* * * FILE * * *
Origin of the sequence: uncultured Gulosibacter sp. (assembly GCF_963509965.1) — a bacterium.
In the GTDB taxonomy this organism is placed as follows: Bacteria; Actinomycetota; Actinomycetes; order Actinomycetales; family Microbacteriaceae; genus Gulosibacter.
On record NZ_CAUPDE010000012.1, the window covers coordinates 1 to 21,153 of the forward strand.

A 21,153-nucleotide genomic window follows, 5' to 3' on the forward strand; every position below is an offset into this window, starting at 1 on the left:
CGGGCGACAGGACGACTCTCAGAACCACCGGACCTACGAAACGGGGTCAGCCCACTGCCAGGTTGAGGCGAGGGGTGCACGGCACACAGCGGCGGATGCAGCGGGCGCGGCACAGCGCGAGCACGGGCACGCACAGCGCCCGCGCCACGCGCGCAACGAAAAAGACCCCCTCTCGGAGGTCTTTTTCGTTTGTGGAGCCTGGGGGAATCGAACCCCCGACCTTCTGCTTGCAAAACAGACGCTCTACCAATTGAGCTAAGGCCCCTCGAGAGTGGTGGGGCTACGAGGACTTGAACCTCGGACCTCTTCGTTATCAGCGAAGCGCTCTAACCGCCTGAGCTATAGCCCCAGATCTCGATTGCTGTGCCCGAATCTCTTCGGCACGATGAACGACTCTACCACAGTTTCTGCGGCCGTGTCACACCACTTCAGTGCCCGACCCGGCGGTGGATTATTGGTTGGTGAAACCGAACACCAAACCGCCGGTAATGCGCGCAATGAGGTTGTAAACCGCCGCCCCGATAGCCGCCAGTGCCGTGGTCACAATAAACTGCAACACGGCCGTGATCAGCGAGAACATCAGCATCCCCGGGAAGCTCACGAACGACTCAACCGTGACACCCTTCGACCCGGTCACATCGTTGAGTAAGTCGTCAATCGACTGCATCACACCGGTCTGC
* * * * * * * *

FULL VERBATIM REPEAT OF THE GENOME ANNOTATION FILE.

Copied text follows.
Origin of the sequence: uncultured Gulosibacter sp. (assembly GCF_963509965.1) — a bacterium.
In the GTDB taxonomy this organism is placed as follows: Bacteria; Actinomycetota; Actinomycetes; order Actinomycetales; family Microbacteriaceae; genus Gulosibacter.
On record NZ_CAUPDE010000012.1, the window covers coordinates 1 to 21,153 of the forward strand.

A 21,153-nucleotide genomic window follows, 5' to 3' on the forward strand; every position below is an offset into this window, starting at 1 on the left:
CGGGCGACAGGACGACTCTCAGAACCACCGGACCTACGAAACGGGGTCAGCCCACTGCCAGGTTGAGGCGAGGGGTGCACGGCACACAGCGGCGGATGCAGCGGGCGCGGCACAGCGCGAGCACGGGCACGCACAGCGCCCGCGCCACGCGCGCAACGAAAAAGACCCCCTCTCGGAGGTCTTTTTCGTTTGTGGAGCCTGGGGGAATCGAACCCCCGACCTTCTGCTTGCAAAACAGACGCTCTACCAATTGAGCTAAGGCCCCTCGAGAGTGGTGGGGCTACGAGGACTTGAACCTCGGACCTCTTCGTTATCAGCGAAGCGCTCTAACCGCCTGAGCTATAGCCCCAGATCTCGATTGCTGTGCCCGAATCTCTTCGGCACGATGAACGACTCTACCACAGTTTCTGCGGCCGTGTCACACCACTTCAGTGCCCGACCCGGCGGTGGATTATTGGTTGGTGAAACCGAACACCAAACCGCCGGTAATGCGCGCAATGAGGTTGTAAACCGCCGCCCCGATAGCCGCCAGTGCCGTGGTCACAATAAACTGCAACACGGCCGTGATCAGCGAGAACATCAGCATCCCCGGGAAGCTCACGAACGACTCAACCGTGACACCCTTCGACCCGGTCACATCGTTGAGTAAGTCGTCAATCGACTGCATCACACCGGTCTGC